Before applying to the MBA program, you should ensure that you:
- have practical experience for an MBA to help you advance your business to the higher level of its existence;
- are interested in organizing current and future business processes;
- can perceive innovative and efficient management systems;
- are focused on achieving top results.
We are sure, our reader, that you have all these features. Your goals are career growth, high income, and an effective business environment. You are ready to work on professional development and worldview enhancement.
What can we do for you? Suggest you several places where you can apply for the best MBA programs in Europe.
Imperial College Business School
Located in London, Imperial College Business School is truly an international place to proceed with the MBA program: around 90% of students come from different corners of the world. The school continually occupies the highest positions in the list of the best educational establishments in the world and Europe in particular.
Imperial College Business School offers four MBA programs. They are Full-Time MBA (one-year course duration), Weekend MBA (21 months course duration), Executive MBA (23 months course duration), and Global Online MBA (two-year course duration).
Depending on the program you choose, you will either study on campus or via the Hub. You will be able to work with professionals, dive into an immersive learning environment, interact with faculty and peers, and become a visionary leader.
If you have a job, Weekend MBA is for you: it allows combining studying and demanding jobs. If, at some point, you feel that you do not have time to complete the assignment, visit services such as EssayPro, where you can get professional help from essay writers while finding an MBA specialist.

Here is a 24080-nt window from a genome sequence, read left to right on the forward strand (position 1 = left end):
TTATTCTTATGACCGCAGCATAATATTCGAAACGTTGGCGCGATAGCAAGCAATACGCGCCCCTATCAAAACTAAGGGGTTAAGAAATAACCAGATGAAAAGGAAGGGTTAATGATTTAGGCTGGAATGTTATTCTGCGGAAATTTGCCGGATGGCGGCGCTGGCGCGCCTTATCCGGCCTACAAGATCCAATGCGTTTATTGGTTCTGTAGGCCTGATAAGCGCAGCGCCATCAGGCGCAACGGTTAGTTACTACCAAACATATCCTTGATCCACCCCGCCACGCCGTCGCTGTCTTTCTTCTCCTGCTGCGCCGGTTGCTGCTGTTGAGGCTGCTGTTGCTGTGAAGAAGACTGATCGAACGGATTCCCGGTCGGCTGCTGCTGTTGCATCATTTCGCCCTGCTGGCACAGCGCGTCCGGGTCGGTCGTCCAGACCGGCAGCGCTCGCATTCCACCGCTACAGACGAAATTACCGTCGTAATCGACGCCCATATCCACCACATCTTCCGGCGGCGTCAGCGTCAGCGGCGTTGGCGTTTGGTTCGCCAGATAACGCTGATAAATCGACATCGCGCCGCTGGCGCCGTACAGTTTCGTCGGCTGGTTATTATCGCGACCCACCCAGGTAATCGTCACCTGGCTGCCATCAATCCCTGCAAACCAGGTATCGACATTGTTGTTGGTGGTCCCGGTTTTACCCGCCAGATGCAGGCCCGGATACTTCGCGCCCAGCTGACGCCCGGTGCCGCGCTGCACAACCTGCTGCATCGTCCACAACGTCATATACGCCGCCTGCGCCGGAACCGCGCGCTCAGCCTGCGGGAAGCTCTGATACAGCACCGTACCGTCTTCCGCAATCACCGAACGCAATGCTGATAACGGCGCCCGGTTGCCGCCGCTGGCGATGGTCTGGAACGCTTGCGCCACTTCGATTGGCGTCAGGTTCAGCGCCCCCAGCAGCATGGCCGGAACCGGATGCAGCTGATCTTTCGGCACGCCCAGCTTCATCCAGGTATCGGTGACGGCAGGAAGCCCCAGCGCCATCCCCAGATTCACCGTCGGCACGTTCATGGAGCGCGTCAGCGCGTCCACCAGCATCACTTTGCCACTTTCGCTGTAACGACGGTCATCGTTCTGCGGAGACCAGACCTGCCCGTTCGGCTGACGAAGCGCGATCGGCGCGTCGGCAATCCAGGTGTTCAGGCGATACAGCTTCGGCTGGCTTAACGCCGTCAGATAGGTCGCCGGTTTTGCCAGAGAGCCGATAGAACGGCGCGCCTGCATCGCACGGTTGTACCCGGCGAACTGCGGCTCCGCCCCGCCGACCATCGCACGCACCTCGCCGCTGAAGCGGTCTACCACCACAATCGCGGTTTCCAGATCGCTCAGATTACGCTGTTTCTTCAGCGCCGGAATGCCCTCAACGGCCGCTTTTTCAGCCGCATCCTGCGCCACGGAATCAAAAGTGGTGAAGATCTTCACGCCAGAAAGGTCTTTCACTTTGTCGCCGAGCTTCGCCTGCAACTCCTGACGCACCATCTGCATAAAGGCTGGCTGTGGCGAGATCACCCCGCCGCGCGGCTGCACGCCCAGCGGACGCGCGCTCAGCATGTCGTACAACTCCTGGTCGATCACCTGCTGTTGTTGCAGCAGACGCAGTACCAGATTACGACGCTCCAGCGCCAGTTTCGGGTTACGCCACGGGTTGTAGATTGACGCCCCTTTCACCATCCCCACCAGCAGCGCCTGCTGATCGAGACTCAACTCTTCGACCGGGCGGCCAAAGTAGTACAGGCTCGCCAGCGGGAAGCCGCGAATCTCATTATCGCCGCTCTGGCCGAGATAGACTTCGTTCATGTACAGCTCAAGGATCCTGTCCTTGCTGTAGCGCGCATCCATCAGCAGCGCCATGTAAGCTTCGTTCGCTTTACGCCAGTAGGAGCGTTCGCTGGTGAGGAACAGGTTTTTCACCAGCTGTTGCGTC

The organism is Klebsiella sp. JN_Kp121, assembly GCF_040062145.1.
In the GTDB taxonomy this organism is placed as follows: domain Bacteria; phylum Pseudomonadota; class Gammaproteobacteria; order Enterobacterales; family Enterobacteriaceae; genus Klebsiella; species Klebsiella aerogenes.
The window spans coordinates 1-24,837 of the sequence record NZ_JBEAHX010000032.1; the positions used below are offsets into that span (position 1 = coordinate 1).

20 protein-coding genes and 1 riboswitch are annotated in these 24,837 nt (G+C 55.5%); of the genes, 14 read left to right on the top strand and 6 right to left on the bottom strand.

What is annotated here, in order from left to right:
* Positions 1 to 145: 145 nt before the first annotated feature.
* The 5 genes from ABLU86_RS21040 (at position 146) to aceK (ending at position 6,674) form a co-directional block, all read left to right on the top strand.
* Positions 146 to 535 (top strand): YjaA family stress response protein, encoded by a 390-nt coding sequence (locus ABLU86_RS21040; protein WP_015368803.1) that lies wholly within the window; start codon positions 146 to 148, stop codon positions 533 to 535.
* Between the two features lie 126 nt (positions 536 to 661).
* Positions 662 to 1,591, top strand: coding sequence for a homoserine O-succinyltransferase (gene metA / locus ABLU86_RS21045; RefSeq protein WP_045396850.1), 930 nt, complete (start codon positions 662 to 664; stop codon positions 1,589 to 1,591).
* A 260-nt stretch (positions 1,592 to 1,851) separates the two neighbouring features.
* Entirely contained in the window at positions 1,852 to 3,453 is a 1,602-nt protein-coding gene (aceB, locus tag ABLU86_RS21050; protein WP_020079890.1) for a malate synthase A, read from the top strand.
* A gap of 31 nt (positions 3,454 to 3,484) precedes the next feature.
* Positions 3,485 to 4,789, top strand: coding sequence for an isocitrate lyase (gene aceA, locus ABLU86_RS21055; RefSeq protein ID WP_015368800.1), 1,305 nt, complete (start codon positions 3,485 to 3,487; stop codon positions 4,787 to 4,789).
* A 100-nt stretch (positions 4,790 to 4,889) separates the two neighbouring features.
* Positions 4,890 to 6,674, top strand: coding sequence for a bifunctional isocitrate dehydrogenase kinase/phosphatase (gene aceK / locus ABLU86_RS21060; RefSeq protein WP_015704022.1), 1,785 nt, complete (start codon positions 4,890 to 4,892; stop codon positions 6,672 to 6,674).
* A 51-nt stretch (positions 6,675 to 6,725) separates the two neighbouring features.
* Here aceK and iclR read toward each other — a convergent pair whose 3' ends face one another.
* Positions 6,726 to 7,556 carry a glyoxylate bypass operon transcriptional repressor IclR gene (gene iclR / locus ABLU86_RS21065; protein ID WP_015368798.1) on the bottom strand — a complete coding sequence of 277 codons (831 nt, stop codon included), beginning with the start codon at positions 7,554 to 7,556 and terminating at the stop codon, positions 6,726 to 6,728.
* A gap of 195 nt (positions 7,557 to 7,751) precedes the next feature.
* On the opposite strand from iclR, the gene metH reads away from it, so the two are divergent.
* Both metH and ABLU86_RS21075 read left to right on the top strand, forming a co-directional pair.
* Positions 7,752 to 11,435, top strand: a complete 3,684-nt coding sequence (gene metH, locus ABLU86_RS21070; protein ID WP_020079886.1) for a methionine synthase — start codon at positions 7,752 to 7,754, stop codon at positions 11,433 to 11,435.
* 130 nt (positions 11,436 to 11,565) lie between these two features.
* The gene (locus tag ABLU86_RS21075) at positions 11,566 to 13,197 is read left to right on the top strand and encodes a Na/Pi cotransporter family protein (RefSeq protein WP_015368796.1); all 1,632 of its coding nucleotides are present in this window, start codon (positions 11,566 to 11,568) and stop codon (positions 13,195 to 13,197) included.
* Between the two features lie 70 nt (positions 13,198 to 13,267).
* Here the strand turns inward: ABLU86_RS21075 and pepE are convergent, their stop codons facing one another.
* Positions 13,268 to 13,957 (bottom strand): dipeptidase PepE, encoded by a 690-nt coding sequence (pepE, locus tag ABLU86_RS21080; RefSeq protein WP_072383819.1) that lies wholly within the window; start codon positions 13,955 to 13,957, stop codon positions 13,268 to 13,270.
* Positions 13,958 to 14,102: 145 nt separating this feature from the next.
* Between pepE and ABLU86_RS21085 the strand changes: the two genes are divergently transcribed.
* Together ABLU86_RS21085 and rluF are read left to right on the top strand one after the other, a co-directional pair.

If you can’t move to London, the Global Online MBA program is for you.
The cheapest program is the Global Online MBA; it will cost you £37,600. The most expensive program is the Executive MBA; it will cost you £60,500. But be sure they are worth their money.
Saïd Business School
This school is a branch of the oldest European university of Oxford and another excellent place for international students. In 2018, it won the international award in the ‘Education Futurist’ category. It also constantly receives the highest ranks in the global and European lists of the best schools.
To help you in advancing your business and leadership skills, Saïd Business School offers three comprehensive MBA programs.
The first one is a one-year Oxford MBA. It will cost you £59,490, but, for this sum, you will meet thorough leaders, enhance your knowledge at the immersive educational place, dive into diverse international student group, and receive the opportunity to have various career perspectives.
The second one is a 21-month Oxford Executive MBA. This part-time program will cost you £87,000. What will you have for this money? You will participate in the global exchange of ideas and knowledge sustained in the best Oxford traditions. Also, various international perspectives will help you become an effective leader who can analyze and deal with global businesses’ challenges. Besides, your company will have access to global business networks.
The third program is a two-year Oxford 1+1 MBA. During the first year of your study, you will receive a Master’s degree. During the second year, you will broaden your knowledge and enhance your skills. The school also offers access to development resources, which are very useful in your future career.
Besides, Saïd Business School ensures that all students have an opportunity to receive scholarships and fundings. Here you can learn more about their requirements.
It is a European business school with campuses in different countries such as France, Singapore, and Abu Dhabi. Maybe the next fact will interest you more: recently, INSEAD has entered San Francisco (however, it is temporarily closed because of COVID-19).
Before we mention MBA programs, you should know that INSEAD does not accept transfer credits from other schools. Now, to the main part.
Master in Business Administration is a 10-month program that welcomes students of 88 nationalities. Rigorously selected professors will inspire their students and share different intricacies of the business world. After the program, nine out of ten students find a job three months after studying.
Global Executive MBA requires a full commitment during 12 weeks of campus work and 10-12 hours of homework per week. It is a very intensive program, and it can be a challenge to people who decided to study some time after colleges or universities. However, it is worth time and effort. You will learn from global international experience and find an authentic leadership style.
Give it a try!